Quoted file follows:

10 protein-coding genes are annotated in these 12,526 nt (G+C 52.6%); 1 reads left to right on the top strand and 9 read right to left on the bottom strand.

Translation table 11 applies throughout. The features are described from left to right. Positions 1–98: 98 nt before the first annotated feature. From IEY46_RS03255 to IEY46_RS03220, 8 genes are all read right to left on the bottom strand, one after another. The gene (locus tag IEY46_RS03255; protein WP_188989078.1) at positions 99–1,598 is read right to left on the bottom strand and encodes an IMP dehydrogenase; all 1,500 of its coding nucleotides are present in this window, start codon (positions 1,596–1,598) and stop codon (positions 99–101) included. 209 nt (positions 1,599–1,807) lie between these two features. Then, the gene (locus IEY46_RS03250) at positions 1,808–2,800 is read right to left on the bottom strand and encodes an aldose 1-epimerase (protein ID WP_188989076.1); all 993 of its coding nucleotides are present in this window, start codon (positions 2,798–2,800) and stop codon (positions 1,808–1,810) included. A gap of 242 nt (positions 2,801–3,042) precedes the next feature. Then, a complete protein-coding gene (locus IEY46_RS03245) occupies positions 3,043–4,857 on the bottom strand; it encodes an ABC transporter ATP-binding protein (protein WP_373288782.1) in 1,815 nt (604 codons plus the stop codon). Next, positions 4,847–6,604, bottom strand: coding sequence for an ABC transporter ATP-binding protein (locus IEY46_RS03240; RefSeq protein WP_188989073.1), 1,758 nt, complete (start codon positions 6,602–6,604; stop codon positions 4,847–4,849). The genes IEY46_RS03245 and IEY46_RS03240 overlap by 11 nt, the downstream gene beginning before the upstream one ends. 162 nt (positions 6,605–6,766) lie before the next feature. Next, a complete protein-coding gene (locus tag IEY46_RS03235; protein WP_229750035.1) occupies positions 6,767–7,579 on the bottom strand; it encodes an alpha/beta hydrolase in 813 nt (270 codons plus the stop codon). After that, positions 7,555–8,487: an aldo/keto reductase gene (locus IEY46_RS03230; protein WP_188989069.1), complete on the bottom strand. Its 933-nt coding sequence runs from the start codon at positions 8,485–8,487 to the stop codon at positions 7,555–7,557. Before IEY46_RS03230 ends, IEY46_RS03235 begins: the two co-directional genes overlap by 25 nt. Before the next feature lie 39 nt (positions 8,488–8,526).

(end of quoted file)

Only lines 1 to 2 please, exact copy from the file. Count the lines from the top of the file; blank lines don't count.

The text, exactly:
10 protein-coding genes are annotated in these 12,526 nt (G+C 52.6%); 1 reads left to right on the top strand and 9 read right to left on the bottom strand.

Translation table 11 applies throughout. The features are described from left to right. Positions 1–98: 98 nt before the first annotated feature. From IEY46_RS03255 to IEY46_RS03220, 8 genes are all read right to left on the bottom strand, one after another. The gene (locus tag IEY46_RS03255; protein WP_188989078.1) at positions 99–1,598 is read right to left on the bottom strand and encodes an IMP dehydrogenase; all 1,500 of its coding nucleotides are present in this window, start codon (positions 1,596–1,598) and stop codon (positions 99–101) included. 209 nt (positions 1,599–1,807) lie between these two features. Then, the gene (locus IEY46_RS03250) at positions 1,808–2,800 is read right to left on the bottom strand and encodes an aldose 1-epimerase (protein ID WP_188989076.1); all 993 of its coding nucleotides are present in this window, start codon (positions 2,798–2,800) and stop codon (positions 1,808–1,810) included. A gap of 242 nt (positions 2,801–3,042) precedes the next feature. Then, a complete protein-coding gene (locus IEY46_RS03245) occupies positions 3,043–4,857 on the bottom strand; it encodes an ABC transporter ATP-binding protein (protein WP_373288782.1) in 1,815 nt (604 codons plus the stop codon). Next, positions 4,847–6,604, bottom strand: coding sequence for an ABC transporter ATP-binding protein (locus IEY46_RS03240; RefSeq protein WP_188989073.1), 1,758 nt, complete (start codon positions 6,602–6,604; stop codon positions 4,847–4,849). The genes IEY46_RS03245 and IEY46_RS03240 overlap by 11 nt, the downstream gene beginning before the upstream one ends. 162 nt (positions 6,605–6,766) lie before the next feature. Next, a complete protein-coding gene (locus tag IEY46_RS03235; protein WP_229750035.1) occupies positions 6,767–7,579 on the bottom strand; it encodes an alpha/beta hydrolase in 813 nt (270 codons plus the stop codon). After that, positions 7,555–8,487: an aldo/keto reductase gene (locus IEY46_RS03230; protein WP_188989069.1), complete on the bottom strand. Its 933-nt coding sequence runs from the start codon at positions 8,485–8,487 to the stop codon at positions 7,555–7,557. Before IEY46_RS03230 ends, IEY46_RS03235 begins: the two co-directional genes overlap by 25 nt. Before the next feature lie 39 nt (positions 8,488–8,526).